Kuka "really reduced the learning curve", says Jason Clark, Boeing's vice-president for 777 and 777X manufacturing. "It would have taken us a decade-plus to develop this on our own. It's an extremely important relationship that we've built."
A FAUB-manufactured, representative 777X fuselage section is undergoing fatigue tests that will simulate 60,000 cycles, or three times a normal operational life. The results will be available in August, which should allow Boeing to proceed with using the FAUB in regular production beginning later this year, Clark says.
The new automated production systems are expected to dramatically boost production. Boeing estimates that the FAUB will increase productivity by 50% initially, and then improve over time. But company officials are being careful not to disturb the existing manual and automated processes. In fact, Boeing is building a new 350,000ft² (32,500m²) assembly bay – dubbed 40-27 – to introduce automated systems. As the robotic alternative is validated, it is then migrated into the regular 777 assembly bay.
"One of our key tenets is never to risk the production system that we're so proud of," Clark says. "To be able to protect that line, we've created another facility in parallel with the existing production line. That allows us to slowly ramp up on the technology and never put that assembly line at risk."
Automation is being applied in another key area for the 777 and 777X programmes. The 777X empennage – a pair of horizontal and one vertical stabiliser – will be about 1.27m (50in) longer than the original 777, but both types will be drilled using the same automated system, eliminating about 58,000 manual drills on each shipset, Clark says.
"When we designed the automated system, we didn't know the 777X would have a bigger horizontal and vertical [surface]," Lund says. "But the [automated] line can accommodate that. You don’t have to re-tool. That's kind of the 'A-ha' we’re trying to give you. This approach and philosophy can adapt to that."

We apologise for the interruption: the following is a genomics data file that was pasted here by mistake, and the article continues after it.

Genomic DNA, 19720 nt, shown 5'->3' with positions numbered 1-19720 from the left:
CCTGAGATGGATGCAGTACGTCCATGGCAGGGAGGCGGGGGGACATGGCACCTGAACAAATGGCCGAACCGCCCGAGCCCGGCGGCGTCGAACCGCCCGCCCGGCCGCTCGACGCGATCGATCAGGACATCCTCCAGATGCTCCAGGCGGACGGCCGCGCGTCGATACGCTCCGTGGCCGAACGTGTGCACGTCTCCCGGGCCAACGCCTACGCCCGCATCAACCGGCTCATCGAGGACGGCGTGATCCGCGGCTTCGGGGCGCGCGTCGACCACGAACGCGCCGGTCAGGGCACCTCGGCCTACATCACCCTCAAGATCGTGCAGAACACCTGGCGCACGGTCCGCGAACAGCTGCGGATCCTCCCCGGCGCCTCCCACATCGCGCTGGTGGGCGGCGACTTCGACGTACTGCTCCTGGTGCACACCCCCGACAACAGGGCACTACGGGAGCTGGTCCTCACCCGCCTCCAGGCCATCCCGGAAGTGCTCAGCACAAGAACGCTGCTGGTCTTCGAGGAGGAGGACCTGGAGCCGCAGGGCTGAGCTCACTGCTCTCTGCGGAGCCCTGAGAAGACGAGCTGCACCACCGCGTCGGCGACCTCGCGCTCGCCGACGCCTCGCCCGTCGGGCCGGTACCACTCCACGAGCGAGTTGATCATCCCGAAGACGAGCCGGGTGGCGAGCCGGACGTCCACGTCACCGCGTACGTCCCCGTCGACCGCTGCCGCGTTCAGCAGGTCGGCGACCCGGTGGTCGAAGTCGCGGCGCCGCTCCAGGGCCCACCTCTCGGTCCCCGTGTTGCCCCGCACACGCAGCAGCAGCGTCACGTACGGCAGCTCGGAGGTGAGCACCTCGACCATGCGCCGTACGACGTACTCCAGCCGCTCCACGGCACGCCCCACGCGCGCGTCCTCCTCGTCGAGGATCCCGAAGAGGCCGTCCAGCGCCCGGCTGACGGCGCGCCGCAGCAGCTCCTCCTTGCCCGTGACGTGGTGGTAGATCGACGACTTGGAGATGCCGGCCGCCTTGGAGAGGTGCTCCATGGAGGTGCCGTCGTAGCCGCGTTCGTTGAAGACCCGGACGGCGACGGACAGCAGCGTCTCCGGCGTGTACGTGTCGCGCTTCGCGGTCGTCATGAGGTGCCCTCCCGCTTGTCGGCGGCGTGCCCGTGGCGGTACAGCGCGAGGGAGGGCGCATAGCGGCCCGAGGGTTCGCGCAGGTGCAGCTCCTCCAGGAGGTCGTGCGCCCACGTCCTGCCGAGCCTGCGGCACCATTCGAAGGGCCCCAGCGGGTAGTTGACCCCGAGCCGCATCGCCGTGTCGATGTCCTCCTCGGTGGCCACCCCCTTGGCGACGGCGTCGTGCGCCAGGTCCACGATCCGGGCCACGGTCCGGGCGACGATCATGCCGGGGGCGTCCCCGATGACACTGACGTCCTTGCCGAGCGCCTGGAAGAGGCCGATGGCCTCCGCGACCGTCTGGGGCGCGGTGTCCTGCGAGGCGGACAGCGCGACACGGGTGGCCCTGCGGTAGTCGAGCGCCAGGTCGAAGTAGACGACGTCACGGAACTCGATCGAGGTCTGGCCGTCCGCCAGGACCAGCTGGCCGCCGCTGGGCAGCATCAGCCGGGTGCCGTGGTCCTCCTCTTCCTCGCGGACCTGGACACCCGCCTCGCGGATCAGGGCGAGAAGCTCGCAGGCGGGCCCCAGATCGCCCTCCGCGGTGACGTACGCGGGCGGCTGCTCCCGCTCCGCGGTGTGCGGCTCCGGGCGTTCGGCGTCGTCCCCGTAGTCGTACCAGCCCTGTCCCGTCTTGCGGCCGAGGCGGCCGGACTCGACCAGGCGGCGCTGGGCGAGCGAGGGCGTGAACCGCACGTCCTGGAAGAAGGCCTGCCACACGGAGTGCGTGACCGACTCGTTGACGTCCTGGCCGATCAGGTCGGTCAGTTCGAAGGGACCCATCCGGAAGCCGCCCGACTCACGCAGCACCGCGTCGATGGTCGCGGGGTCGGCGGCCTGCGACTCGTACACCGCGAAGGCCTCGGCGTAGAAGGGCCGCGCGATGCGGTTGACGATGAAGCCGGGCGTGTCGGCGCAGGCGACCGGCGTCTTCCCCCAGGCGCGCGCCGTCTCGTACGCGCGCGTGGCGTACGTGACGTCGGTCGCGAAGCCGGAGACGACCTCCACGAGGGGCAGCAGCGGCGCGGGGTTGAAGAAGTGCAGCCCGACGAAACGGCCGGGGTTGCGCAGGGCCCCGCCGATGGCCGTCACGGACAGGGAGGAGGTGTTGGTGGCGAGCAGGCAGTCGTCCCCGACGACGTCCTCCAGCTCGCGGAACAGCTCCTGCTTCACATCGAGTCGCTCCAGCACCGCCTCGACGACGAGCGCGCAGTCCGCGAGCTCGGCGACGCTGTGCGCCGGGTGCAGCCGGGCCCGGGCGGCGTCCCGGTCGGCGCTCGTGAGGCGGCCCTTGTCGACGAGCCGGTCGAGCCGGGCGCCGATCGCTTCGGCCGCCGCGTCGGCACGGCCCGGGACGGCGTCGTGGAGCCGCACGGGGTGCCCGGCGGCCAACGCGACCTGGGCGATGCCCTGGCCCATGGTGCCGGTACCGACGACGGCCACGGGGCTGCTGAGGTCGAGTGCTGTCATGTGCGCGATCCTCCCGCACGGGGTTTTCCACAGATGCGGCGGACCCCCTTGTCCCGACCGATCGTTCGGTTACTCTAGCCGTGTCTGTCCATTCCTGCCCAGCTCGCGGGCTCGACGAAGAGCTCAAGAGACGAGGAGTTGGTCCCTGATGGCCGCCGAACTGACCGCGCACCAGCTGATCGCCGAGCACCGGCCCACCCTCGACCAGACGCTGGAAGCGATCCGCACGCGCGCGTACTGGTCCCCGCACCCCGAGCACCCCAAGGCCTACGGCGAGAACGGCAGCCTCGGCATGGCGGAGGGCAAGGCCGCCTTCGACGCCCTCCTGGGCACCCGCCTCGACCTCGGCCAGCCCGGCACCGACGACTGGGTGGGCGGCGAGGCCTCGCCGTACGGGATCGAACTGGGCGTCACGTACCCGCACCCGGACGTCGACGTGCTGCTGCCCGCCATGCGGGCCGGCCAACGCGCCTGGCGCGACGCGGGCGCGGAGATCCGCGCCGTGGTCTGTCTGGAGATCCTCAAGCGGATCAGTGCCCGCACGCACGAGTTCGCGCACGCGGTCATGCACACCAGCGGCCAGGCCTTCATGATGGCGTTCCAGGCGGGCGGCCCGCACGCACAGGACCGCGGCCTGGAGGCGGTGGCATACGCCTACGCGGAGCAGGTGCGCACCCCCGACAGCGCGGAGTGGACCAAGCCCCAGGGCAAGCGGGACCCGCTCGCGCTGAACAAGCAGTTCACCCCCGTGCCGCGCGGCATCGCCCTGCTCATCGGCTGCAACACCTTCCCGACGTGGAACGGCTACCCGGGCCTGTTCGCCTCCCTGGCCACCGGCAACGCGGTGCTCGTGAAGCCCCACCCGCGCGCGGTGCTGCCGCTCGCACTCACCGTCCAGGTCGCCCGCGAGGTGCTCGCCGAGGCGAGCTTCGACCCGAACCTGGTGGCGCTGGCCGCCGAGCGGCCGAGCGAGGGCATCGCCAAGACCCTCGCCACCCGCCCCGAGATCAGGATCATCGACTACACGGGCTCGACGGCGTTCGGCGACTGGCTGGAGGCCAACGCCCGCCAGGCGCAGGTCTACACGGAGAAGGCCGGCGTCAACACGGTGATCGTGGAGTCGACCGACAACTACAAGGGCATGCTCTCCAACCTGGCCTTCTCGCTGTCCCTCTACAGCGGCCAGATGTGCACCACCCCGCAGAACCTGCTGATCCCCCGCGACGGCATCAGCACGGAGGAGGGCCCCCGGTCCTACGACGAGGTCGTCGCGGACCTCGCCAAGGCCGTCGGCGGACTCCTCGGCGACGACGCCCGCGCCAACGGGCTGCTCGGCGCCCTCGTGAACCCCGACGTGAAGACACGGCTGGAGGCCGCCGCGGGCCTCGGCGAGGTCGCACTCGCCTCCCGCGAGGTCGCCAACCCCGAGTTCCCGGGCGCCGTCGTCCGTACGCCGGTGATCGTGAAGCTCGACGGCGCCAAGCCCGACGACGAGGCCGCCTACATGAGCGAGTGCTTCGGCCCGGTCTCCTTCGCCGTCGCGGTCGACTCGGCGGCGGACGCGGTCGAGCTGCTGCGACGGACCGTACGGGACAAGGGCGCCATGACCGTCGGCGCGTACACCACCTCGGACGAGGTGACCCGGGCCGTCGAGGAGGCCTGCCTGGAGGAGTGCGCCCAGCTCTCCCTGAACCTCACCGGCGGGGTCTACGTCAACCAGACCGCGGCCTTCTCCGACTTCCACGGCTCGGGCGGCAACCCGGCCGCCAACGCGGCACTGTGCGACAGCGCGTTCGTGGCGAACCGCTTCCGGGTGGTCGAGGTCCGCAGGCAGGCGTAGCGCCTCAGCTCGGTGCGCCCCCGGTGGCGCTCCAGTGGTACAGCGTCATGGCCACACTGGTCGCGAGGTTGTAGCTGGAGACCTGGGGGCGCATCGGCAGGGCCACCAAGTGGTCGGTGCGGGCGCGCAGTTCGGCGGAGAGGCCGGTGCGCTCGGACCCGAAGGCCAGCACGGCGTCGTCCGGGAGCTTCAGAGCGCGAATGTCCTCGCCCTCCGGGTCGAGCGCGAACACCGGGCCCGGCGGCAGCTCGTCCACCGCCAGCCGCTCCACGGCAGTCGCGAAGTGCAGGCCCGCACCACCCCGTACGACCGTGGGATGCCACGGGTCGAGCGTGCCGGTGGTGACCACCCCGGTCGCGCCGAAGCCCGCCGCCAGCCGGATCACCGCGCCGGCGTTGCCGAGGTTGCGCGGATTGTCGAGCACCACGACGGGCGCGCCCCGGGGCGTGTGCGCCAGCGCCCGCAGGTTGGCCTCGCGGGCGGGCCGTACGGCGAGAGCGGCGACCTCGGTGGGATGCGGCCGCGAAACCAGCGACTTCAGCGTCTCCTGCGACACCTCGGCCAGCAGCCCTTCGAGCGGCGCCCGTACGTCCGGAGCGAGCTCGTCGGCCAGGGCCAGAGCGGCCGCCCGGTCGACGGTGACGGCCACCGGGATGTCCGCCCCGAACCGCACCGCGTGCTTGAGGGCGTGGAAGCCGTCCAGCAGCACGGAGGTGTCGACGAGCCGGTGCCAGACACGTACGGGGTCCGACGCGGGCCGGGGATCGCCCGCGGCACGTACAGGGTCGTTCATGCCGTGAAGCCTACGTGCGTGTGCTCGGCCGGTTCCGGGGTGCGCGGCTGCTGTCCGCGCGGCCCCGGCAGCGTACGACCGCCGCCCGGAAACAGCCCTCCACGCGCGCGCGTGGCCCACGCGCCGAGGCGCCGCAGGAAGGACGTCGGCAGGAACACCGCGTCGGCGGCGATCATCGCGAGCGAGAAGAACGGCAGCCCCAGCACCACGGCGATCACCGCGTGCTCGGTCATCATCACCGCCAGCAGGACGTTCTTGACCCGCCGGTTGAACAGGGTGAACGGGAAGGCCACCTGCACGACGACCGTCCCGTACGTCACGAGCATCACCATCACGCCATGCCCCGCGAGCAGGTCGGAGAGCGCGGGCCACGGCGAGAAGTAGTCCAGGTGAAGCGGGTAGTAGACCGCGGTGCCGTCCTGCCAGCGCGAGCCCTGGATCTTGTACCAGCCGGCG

There are still limits to automated drilling and fastening on the future 777 line. Each of the major structural join positions must continue to be assembled manually.
"But we're working on trade studies right now: how do you automate that part of the assembly," Clark says. "We're still not there."
No trade study, however, will overcome one area of the 777 production system that can never be reconciled. The 777X replaces the original metallic wing with a composite structure. Boeing plans to keep producing 777 Freighters for several years after the 777-9X enters service. That means Boeing will maintain separate assembly lines for the metallic 777F wing and the composite 777X wing.
"The wing is a different story. It has its own production line," Clark says. The 777X wing will have a "whole different assembly method with new robotic technology that does that drill and fill on carbonfibre. We'll continue to invest in the aluminium wing line. It is one portion of the lines that will twilight over time as a new [777X] freighter comes into view."
By re-engining and re-winging the 777 rather than replacing the aircraft with a clean-sheet, Boeing gave itself another two decades to improve on a familiar production system. The company is not starting largely from scratch as it did on the new design for the 787. That makes the 777 an easy candidate to automate a set of well-understood tasks for assembling a metallic fuselage, while leveraging the 787 experience on the carbonfibre wing. It also underscores Boeing's commitment to moving beyond manual labour for future assembly work.
"When you do a robotic system, that robot doesn't care [about the monotony of the task]," Clark says. "Its shoulders don't hurt. Its back doesn't hurt. It didn't just come back from lunch and is kind of drowsy. It does the same every single time. Once you have it dialled in, it just repeats itself over and over and over again."
Source: Cirium Dashboard